Gimondi on Pantani film and cyclist

In August 2, 1998, Felice Gimondi scaled the top of the Tour de France podium for a second time, 33 years after the first. Il Bergamasco won the Tour in 1965 but was called by race director Jean-Marie Leblanc in 1998 to present the winner, Italian Marco Pantani. Eight years later after that summer, the classy Italian got a similar call, this time for a film about the life of the fallen cyclist, Il Pirata-Marco Pantani, which airs tonight, February 5, in Italy.

"Jean-Marie Leblanc called me and asked 'would you like to present your successor?'" explained the 64 year-old to La Gazzetta dello Sport. "I went and raised the arm of Marco Pantani. In this moment the winner of the Tour enters into history, never to exit. It is a euphoria that, maybe, the Worlds does not even come close to.

"When they called me to participate in the film and repeat the same screen, I thought it was appropriate that I said 'yes,'" continued Gimondi who will cameo as himself in Il Pirata-Marco Pantani. "The first take went well, and maybe it would have been enough. But it is like photography; the more you take the better it is. And we repeated the scene five times."

After Pantani's 1998 Tour de France win, Gimondi briefly worked with Il Pirata for 2000 and half of 2001 at Mercatone Uno. "He won two stages at the Tour, on Mont Ventoux and at Courchevel. It was in this day, on Ventoux, that for the first time I had the impression that he listened to my advice.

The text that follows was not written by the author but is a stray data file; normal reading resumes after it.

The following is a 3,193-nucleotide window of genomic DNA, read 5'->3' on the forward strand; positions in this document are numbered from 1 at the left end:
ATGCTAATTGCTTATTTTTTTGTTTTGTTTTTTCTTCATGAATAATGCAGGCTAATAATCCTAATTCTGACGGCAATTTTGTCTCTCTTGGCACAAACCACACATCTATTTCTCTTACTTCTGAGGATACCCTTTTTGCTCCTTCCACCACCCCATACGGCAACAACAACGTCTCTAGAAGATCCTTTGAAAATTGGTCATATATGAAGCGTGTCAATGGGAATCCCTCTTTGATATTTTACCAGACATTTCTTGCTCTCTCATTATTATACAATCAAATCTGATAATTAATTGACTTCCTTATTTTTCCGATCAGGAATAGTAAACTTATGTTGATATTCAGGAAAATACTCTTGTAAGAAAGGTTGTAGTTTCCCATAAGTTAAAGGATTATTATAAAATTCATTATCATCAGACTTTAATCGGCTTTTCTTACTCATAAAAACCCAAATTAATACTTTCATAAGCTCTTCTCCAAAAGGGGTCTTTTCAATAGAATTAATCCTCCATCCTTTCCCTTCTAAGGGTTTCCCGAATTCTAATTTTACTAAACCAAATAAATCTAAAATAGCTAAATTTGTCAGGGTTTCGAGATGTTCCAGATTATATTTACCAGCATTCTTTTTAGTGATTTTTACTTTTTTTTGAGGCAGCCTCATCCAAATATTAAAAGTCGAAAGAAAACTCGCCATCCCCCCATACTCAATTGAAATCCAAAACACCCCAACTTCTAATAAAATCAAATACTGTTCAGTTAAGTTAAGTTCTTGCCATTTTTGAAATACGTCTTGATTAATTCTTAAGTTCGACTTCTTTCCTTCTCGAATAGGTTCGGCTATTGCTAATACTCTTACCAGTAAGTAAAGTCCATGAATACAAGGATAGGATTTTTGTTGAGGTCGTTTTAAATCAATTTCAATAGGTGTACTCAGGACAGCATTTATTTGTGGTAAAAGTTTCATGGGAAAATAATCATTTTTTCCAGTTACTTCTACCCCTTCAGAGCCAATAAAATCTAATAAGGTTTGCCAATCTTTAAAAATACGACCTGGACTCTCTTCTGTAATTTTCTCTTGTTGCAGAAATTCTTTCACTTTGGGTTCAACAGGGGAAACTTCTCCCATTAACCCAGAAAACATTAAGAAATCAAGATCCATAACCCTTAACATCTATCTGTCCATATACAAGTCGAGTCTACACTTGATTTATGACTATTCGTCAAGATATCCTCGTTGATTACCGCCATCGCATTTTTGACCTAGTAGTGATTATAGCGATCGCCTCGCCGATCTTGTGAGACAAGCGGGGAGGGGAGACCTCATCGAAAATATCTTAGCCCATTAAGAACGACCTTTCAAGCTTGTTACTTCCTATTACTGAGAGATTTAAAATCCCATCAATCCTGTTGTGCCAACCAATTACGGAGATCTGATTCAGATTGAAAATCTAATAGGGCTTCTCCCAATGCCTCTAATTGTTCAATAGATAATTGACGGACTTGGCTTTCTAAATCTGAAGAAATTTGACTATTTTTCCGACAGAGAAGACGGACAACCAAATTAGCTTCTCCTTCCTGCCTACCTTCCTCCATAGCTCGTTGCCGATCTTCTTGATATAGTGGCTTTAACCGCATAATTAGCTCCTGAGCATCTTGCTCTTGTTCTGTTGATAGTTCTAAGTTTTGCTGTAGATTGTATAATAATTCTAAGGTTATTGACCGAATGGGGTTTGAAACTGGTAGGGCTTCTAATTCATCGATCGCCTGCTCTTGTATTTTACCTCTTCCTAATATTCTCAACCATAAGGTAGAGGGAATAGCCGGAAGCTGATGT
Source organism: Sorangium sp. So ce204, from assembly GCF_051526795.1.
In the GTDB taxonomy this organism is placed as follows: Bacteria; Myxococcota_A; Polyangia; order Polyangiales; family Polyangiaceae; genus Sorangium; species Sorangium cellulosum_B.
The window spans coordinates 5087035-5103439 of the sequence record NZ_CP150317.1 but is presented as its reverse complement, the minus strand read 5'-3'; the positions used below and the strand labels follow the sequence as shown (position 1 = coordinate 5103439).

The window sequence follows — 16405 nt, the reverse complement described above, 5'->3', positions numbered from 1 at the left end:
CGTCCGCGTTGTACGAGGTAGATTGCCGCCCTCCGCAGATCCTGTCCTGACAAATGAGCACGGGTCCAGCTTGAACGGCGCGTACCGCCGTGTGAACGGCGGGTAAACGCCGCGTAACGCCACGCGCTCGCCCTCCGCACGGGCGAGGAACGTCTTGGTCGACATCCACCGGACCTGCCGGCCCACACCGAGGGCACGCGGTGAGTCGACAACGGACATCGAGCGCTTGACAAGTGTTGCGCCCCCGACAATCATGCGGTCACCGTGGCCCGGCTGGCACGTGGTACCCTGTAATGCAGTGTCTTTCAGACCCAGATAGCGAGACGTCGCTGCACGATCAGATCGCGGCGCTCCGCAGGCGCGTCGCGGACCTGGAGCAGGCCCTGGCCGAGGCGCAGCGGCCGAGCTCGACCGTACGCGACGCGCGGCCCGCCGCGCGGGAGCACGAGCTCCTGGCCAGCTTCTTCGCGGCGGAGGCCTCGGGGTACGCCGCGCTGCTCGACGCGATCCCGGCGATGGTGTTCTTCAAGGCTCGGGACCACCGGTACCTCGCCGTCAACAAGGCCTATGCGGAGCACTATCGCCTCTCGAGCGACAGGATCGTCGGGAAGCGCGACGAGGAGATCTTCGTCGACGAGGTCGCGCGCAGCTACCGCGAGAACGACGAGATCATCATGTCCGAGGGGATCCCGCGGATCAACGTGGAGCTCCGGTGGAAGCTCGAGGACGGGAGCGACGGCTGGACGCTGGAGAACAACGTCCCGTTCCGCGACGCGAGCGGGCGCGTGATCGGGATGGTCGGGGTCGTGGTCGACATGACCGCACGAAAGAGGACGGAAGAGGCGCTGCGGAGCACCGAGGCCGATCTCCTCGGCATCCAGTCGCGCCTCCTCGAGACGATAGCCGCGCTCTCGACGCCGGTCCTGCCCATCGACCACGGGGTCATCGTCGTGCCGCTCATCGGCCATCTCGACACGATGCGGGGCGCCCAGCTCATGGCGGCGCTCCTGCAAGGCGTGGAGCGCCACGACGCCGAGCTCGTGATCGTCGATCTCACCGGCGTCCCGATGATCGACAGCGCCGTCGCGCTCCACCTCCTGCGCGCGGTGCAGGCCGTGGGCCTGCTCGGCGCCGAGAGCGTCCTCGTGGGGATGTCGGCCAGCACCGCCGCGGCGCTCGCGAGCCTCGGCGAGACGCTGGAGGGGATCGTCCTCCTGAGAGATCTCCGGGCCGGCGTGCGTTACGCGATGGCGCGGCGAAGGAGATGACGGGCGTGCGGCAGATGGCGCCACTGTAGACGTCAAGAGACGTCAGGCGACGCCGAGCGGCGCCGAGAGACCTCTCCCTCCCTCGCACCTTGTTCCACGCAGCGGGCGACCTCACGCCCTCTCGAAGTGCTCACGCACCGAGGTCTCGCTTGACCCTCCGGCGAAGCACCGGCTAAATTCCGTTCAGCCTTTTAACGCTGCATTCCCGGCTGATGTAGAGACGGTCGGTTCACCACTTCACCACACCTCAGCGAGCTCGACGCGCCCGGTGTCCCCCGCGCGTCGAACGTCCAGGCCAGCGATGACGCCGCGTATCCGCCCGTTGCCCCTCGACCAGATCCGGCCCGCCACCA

"The night before the stage, in the hotel I recommended to him 'watch out, be attentive and don't ride outside of yourself. I had tried to follow Poulidor and Motta [in 1965], but I risked blowing up, and I finished in third.' He understood this, and without caving into the tension of following the attacks."

But being in the Mercatone Uno squad also allowed Gimondi to see that Pantani had his dark moments. "Sometimes I would see him act strange. For dinner he did not come and join the team, preferring to stay in his room. To eat and drink together is an important part in building a group; recounting stories, laughing, joking ...

"He had talent. On Oropa [in 1999 Giro d'Italia] he did a number. He had mechanical problems, remounted and then recaptured around 50 riders, and at the finish line he was not even convinced he had caught everyone," recalled Gimondi (The 2007 Giro will hold a mountain time trial up Oropa to remember Pantani.) Was it possible without drugs? "Nothing can transform a donkey into a race horse."

Local viewing time of Il Pirata-Marco Pantani is February 5, at 21:10 on Rai Uno.

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